A multitude of forces, internal and external, influence the ability of the judicial system tooperate effectively and to ensure that those who seek access to the courts are provided equalaccess to fair and timely resolution of disputes.External forces affecting the courts includepopulation declines in certain areas and population shifts from one area to another; an agingpopulation; a more racially and ethnically diverse population; the emerging interest in andsuccess of specialty courts, such as juvenile and adult drug courts; emerging technologies;and the expectation by citizens and policy-makers that courts will operate both efficientlyand effectively in providing timely resolution of disputes.Internal forces affecting thejudicial system include policies and procedures that compromise the system's ability toeffectively provide judicial services; administrative practices or arrangements that contributeto confused and inconsistent implementation of system policies and procedures; and a lackof clarity and commitment concerning the system's need to operate as a whole rather thanas a collection of independent parts.
To effectively identify and respond to present and future demands, the judicial system mustconsider ways of reorganizing its institutional resources and methods of improving itsoperation to ensure that the public's trust and confidence in an independent judiciary arewell-served.
The following segments make several recommendations concerning actions to be taken orcontinued to successfully implement change within the judiciary.The Judicial PlanningCommittee is aware there are initiatives in existence or under consideration in some of theidentified areas.These recommendations are, nevertheless, intended to underscore theimportance of taking appropriate measures to manage change within the judiciary.
I.Public Trust and Confidence
The public's well-founded knowledge and accurate perception of the judicial system isessential to the continued vitality and efficacy of an independent judiciary.The Committeemakes the following recommendations:
The judicial system should establish a speaker's bureau through which judgesand court personnel can routinely provide information to the publicconcerning the operation of the courts and the role of an independent judiciaryin a democratic society.
The judicial system should develop readily available general informationabout the courts and court operations.
The judicial system should develop methods to appropriately assistself-represented litigants who seek access to the judicial process.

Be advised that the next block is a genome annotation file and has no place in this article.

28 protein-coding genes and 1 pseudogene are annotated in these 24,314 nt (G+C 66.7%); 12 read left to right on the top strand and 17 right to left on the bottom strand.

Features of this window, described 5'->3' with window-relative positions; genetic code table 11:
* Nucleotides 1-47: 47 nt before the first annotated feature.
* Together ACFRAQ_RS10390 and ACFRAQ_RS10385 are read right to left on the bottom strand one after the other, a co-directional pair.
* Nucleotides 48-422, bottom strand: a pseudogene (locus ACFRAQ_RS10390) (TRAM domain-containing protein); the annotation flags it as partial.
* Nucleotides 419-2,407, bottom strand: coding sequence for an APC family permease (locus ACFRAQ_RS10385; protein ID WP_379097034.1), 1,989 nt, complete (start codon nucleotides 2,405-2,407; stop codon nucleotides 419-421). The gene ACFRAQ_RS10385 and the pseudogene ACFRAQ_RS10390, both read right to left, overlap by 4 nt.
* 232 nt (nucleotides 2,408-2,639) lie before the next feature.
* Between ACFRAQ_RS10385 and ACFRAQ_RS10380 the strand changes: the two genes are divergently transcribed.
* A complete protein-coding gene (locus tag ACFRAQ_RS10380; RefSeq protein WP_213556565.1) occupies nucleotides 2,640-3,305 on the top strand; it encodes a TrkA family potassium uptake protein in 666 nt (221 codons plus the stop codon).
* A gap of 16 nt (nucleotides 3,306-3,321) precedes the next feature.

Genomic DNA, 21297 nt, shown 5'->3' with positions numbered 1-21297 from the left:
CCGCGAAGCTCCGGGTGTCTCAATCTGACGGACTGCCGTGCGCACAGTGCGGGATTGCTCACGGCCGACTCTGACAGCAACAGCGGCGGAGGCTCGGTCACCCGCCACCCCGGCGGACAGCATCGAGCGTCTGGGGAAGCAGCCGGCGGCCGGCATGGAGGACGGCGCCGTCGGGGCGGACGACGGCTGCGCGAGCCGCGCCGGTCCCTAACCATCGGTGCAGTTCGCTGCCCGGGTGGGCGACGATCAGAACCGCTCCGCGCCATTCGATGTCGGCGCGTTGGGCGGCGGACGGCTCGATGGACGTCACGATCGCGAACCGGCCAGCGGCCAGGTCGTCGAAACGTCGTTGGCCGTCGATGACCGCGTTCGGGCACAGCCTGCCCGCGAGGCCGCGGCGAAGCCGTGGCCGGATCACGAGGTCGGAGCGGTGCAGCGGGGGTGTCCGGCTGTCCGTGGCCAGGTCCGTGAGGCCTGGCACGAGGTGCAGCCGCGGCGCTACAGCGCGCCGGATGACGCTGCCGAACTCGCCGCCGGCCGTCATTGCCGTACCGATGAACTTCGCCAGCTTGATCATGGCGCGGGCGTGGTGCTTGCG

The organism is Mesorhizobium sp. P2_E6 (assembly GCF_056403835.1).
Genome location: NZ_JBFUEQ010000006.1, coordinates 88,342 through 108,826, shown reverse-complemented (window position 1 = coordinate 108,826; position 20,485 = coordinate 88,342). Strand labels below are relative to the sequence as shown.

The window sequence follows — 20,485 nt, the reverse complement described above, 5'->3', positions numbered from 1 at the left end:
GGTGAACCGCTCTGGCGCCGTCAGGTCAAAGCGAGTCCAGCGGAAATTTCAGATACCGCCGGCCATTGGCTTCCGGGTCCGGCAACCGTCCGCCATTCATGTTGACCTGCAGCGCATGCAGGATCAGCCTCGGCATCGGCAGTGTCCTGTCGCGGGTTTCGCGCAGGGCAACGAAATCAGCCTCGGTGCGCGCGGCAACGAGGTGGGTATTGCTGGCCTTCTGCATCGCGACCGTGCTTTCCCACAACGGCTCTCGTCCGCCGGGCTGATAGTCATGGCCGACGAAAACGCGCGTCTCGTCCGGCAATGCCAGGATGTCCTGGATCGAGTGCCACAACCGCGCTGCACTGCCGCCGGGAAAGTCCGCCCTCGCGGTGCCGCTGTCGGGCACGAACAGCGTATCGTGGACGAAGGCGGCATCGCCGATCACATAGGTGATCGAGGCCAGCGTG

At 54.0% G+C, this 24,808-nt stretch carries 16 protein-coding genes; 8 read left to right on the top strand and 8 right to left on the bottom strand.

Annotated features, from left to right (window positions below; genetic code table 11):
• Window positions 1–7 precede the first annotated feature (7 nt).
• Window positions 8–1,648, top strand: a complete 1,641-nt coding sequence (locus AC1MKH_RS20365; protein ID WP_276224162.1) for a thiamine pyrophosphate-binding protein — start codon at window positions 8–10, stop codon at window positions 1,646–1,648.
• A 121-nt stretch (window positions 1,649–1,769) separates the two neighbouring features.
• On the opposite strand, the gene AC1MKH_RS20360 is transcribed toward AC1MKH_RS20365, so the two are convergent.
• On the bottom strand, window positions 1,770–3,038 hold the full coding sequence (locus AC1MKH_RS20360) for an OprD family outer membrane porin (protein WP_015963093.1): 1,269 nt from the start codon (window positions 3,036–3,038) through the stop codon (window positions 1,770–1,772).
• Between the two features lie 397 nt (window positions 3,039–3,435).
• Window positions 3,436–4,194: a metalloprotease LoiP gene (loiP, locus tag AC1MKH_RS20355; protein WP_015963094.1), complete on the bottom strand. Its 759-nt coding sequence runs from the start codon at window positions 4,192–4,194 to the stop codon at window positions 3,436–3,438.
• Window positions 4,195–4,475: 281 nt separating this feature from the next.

The majority of citizen court experiences are in municipal court and thoseexperiences contribute to the public's perception of and trust and confidence in thejudiciary. Therefore, the judicial system should ensure that municipal courts, as a partof the unified judicial system, provide fair and effective resolution of their cases.
II.Use of Technology
Shifting and declining populations and the allocation of judicial resources underscore theimportance of technological assistance in providing adequate judicial services.Technologycan serve as a critical tool in support of the fair, timely, and just resolution of disputes.TheCommittee makes the following recommendations:
The judicial system should enhance its Unified Court Information System toensure access to current, accurate, and complete case information.
The judicial system should expand the Unified Court Information System toall counties in the state and extend availability of the system to municipalcourts.
The judicial system should, through the Joint Procedure Committee or othercommittees as appropriate, develop procedures for electronic filing of courtdocuments, both at the Supreme Court and trial court levels.
The judicial system should ensure public access to all case schedulinginformation and court documents.
III. Dispute Resolution
Alternative methods of resolving disputes can serve an important role in ensuring that thoseinvolved in disputes are afforded appropriate mechanisms for the timely, cost-effective, andhumane disposition of their cases.The Committee makes the following recommendations:
The judicial system should investigate and implement appropriate alternative,therapeutic justice programs, such as juvenile and adult drug courts.
The judicial system should investigate the possibility of providingcommunity-baseddispute resolution programs.
The judicial system should consider the utility of different dispute resolutionprocesses to address the unique demands represented by an aging population.
The judicial system should investigate and coordinate methods of marshalingcommunity resources in support of dispute resolution programs.
The judicial system should monitor and evaluate the effectiveness of recentlyadopted court rules providing for mediation services.
The judicial system should provide aggressive case management and screening toidentify cases appropriate for mediation and to move all cases to disposition withoutundue delay.
IV.Administrative and Operational SupportStructure
The administrative and operational support structure of the judicial system mustensure the system's ability to respond effectively to changing demands for judicial servicesand must ensure that adequate resources are available and adequately allocated to providetimely, fair, humane, and affordable resolution of disputes.The Committee makes thefollowing recommendations:
The judicial system should constantly measure judicial workload and systemperformance and increase efficiency in providing judicial services consistentwith the fair, timely, and humane resolution of disputes.
The judicial system should support efforts to ensure the availability of courtfacilities conducive to the fair, timely, and humane resolution of disputes.